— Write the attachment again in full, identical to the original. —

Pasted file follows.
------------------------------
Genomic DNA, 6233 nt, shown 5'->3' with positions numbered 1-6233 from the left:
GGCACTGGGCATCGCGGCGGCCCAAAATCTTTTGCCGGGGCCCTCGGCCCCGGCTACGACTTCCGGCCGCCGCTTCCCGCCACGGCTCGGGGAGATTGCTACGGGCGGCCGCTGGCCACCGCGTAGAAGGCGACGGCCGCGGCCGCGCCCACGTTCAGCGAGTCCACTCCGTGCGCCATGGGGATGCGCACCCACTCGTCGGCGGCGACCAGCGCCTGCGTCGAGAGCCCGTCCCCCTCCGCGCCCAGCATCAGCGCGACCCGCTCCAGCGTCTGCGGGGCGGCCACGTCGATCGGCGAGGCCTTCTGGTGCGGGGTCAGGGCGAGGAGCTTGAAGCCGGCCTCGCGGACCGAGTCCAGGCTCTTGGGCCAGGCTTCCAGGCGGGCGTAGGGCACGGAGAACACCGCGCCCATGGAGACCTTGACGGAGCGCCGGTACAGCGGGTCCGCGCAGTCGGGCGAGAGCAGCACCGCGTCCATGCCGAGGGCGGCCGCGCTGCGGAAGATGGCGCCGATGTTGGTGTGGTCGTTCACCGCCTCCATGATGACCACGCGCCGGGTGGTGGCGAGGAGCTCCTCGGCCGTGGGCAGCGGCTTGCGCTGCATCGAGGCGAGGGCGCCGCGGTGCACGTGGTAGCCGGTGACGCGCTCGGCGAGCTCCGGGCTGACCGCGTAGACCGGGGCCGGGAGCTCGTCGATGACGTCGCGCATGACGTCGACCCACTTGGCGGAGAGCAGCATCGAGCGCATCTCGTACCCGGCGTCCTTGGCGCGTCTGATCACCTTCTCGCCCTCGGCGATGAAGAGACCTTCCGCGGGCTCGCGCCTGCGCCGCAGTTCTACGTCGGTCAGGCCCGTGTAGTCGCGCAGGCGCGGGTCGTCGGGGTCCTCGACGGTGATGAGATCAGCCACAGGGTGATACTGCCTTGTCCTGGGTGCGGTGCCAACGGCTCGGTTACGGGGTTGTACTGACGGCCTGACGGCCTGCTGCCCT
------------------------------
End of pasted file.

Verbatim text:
Genomic DNA, 6233 nt, shown 5'->3' with positions numbered 1-6233 from the left:
GGCACTGGGCATCGCGGCGGCCCAAAATCTTTTGCCGGGGCCCTCGGCCCCGGCTACGACTTCCGGCCGCCGCTTCCCGCCACGGCTCGGGGAGATTGCTACGGGCGGCCGCTGGCCACCGCGTAGAAGGCGACGGCCGCGGCCGCGCCCACGTTCAGCGAGTCCACTCCGTGCGCCATGGGGATGCGCACCCACTCGTCGGCGGCGACCAGCGCCTGCGTCGAGAGCCCGTCCCCCTCCGCGCCCAGCATCAGCGCGACCCGCTCCAGCGTCTGCGGGGCGGCCACGTCGATCGGCGAGGCCTTCTGGTGCGGGGTCAGGGCGAGGAGCTTGAAGCCGGCCTCGCGGACCGAGTCCAGGCTCTTGGGCCAGGCTTCCAGGCGGGCGTAGGGCACGGAGAACACCGCGCCCATGGAGACCTTGACGGAGCGCCGGTACAGCGGGTCCGCGCAGTCGGGCGAGAGCAGCACCGCGTCCATGCCGAGGGCGGCCGCGCTGCGGAAGATGGCGCCGATGTTGGTGTGGTCGTTCACCGCCTCCATGATGACCACGCGCCGGGTGGTGGCGAGGAGCTCCTCGGCCGTGGGCAGCGGCTTGCGCTGCATCGAGGCGAGGGCGCCGCGGTGCACGTGGTAGCCGGTGACGCGCTCGGCGAGCTCCGGGCTGACCGCGTAGACCGGGGCCGGGAGCTCGTCGATGACGTCGCGCATGACGTCGACCCACTTGGCGGAGAGCAGCATCGAGCGCATCTCGTACCCGGCGTCCTTGGCGCGTCTGATCACCTTCTCGCCCTCGGCGATGAAGAGACCTTCCGCGGGCTCGCGCCTGCGCCGCAGTTCTACGTCGGTCAGGCCCGTGTAGTCGCGCAGGCGCGGGTCGTCGGGGTCCTCGACGGTGATGAGATCAGCCACAGGGTGATACTGCCTTGTCCTGGGTGCGGTGCCAACGGCTCGGTTACGGGGTTGTACTGACGGCCTGACGGCCTGCTGCCCT